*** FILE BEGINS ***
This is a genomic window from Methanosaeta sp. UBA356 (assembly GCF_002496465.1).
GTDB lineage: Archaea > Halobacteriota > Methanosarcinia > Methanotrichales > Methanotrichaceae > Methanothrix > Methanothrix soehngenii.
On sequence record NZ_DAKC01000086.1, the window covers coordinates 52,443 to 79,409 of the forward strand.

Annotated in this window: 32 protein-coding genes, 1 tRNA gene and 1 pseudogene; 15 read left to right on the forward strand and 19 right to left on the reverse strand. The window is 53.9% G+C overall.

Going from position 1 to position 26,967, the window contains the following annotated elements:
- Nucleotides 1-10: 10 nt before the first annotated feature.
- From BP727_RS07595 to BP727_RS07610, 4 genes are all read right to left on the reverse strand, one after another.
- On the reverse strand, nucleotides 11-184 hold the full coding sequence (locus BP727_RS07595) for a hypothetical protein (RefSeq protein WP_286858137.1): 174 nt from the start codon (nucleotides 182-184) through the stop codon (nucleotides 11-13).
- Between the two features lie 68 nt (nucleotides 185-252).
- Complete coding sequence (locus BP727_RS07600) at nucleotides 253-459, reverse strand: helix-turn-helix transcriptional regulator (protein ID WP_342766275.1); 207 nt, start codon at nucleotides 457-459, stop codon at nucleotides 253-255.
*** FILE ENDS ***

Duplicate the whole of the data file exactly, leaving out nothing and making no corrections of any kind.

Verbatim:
This is a genomic window from Methanosaeta sp. UBA356 (assembly GCF_002496465.1).
GTDB lineage: Archaea > Halobacteriota > Methanosarcinia > Methanotrichales > Methanotrichaceae > Methanothrix > Methanothrix soehngenii.
On sequence record NZ_DAKC01000086.1, the window covers coordinates 52,443 to 79,409 of the forward strand.

Annotated in this window: 32 protein-coding genes, 1 tRNA gene and 1 pseudogene; 15 read left to right on the forward strand and 19 right to left on the reverse strand. The window is 53.9% G+C overall.

Going from position 1 to position 26,967, the window contains the following annotated elements:
- Nucleotides 1-10: 10 nt before the first annotated feature.
- From BP727_RS07595 to BP727_RS07610, 4 genes are all read right to left on the reverse strand, one after another.
- On the reverse strand, nucleotides 11-184 hold the full coding sequence (locus BP727_RS07595) for a hypothetical protein (RefSeq protein WP_286858137.1): 174 nt from the start codon (nucleotides 182-184) through the stop codon (nucleotides 11-13).
- Between the two features lie 68 nt (nucleotides 185-252).
- Complete coding sequence (locus BP727_RS07600) at nucleotides 253-459, reverse strand: helix-turn-helix transcriptional regulator (protein ID WP_342766275.1); 207 nt, start codon at nucleotides 457-459, stop codon at nucleotides 253-255.